“Alkaline water electrolysis has been touted as a path to establish a hydrogen economy by converting intermittent renewable energies into clean hydrogen-based chemical energy.
However, current technology has achieved only low current densities and voltage efficiencies.
To make electrolysis more resourceful, a Lawrence Livermore National Laboratory (LLNL) team partnered with the University of California, Santa Cruz and two other institutions to develop a 3D-printed electrode that lessens the problems that occur with gas bubbles that are generated in the process.
One key to making electrolysis achieve higher current density comes down to the gas bubbles created in the process. The bubbles often mingle together, jam and get trapped, making it difficult for them to escape.
“This new electrode gets rid of the gas bubbles faster. You don’t want the bubbles to be trapped in the material; you want to be able to pull them out as quickly as possible and use them as a fuel source,” said LLNL materials scientist Cheng Zhu, the lead LLNL author of a paper appearing in Advanced Energy Materials.
The unique 3D-printed architecture of the new electrode suppressed gas bubble coalescence, jamming and trapping, and resulted in rapid bubble release. The team found that the current density was 50 times better than the laboratory standard.
The team also used simulations to figure out how the gas forms, how it escapes and the rate at which it escapes. Because you can’t see this process inside of an electrode, the simulations were critical in the design.
“The modeling helped us figure out the fundamental science of the phenomena we saw happening,” said Rongpei Shi, the LLNL materials scientist who conducted the simulations. “The electrodes are not transparent so you can’t look in there and see what’s going on. The controlled platform and modeling are fairly unprecedented to find out about the physics going on inside the electrode.”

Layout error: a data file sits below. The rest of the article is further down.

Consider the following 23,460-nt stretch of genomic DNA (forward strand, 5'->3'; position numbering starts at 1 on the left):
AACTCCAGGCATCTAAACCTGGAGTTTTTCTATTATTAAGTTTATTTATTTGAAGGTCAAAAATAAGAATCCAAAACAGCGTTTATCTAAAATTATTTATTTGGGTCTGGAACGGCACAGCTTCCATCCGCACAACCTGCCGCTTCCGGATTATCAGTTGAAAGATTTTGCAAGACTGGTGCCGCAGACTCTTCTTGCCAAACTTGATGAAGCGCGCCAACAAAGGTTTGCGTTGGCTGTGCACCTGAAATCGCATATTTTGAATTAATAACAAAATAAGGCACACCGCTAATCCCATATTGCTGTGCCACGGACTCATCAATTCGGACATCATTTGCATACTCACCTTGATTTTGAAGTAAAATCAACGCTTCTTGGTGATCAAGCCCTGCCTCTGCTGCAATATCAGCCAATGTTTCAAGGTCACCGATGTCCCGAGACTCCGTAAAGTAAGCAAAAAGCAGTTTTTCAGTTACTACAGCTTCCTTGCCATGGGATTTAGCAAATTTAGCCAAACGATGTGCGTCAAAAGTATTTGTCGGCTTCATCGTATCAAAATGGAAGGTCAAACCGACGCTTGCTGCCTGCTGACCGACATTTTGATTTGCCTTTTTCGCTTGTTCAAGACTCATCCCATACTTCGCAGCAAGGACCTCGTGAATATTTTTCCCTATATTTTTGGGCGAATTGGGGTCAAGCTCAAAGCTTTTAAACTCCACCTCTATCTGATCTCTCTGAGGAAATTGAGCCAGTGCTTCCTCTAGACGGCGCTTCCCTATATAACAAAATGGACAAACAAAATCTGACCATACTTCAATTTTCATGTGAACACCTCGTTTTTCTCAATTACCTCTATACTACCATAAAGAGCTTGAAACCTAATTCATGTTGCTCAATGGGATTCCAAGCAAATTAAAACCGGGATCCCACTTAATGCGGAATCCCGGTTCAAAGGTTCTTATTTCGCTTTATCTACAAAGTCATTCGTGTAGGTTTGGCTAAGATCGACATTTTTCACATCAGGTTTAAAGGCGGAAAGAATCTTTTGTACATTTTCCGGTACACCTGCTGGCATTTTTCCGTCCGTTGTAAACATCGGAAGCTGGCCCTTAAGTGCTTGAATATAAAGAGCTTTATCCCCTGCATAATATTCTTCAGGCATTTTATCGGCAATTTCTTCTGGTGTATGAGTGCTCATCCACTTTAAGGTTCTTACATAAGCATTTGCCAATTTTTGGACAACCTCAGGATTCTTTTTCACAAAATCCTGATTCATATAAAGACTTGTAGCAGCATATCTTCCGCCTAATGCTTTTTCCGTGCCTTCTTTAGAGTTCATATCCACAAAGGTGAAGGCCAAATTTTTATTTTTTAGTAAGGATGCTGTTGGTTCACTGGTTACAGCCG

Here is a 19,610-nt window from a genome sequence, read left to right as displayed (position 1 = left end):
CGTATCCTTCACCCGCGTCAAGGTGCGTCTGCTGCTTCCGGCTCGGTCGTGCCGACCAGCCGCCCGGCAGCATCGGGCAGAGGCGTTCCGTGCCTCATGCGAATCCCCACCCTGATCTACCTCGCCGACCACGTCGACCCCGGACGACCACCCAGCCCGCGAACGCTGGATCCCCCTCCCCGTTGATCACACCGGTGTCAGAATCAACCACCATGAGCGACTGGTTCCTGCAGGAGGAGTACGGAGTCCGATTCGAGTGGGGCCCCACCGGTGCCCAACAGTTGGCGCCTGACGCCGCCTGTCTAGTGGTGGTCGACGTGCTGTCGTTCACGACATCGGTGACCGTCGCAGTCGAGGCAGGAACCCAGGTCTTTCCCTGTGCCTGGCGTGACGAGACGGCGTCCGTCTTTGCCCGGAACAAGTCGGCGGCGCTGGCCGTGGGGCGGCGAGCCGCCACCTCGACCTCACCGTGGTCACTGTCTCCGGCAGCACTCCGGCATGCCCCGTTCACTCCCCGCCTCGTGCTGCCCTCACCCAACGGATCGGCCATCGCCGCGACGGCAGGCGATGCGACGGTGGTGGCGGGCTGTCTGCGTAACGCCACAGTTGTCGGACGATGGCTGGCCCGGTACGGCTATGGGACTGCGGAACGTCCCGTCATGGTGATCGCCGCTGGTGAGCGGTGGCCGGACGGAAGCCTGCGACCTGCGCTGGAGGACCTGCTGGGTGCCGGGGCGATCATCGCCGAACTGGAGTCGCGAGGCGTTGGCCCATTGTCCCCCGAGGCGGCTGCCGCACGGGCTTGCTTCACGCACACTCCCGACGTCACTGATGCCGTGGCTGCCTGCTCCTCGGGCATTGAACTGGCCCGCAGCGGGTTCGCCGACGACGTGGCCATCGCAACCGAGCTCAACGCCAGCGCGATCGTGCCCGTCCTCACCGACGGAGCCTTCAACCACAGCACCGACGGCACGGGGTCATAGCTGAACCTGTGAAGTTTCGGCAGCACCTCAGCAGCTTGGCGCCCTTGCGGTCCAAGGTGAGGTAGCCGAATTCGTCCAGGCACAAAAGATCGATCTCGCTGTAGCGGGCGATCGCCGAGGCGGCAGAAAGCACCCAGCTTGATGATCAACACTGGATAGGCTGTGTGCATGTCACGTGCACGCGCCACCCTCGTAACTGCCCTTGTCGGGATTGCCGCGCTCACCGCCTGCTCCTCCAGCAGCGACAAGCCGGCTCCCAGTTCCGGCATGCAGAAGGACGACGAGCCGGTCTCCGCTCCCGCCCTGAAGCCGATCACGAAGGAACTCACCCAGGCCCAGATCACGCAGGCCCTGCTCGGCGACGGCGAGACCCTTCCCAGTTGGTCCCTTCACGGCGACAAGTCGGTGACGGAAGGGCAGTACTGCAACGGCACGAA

The work demonstrates a new approach to the design of 3D electrodes to enable rapid bubble transport and release to enhance the total electrode catalytic activity at commercially relevant current densities.
“There has been a lot of work done on the material end of electrolysis, looking for electrode catalyst materials. What this team showed is that the actual architecture of the components matter just as much, especially at high production rates,” said Brandon Wood, LLNL’s associate program leader for Hydrogen and Computational Energy Materials in the Materials Science Division and a co-author of the paper.
Other LLNL scientists involved in the work include Wen Chen, Marcus Worsley, Sarah Baker and Eric Duoss, as well as researchers from the University of California, Santa Cruz, Tong University and the University of California, Merced.
The LLNL portion of the work was funded by the Laboratory Directed Research and Development program.”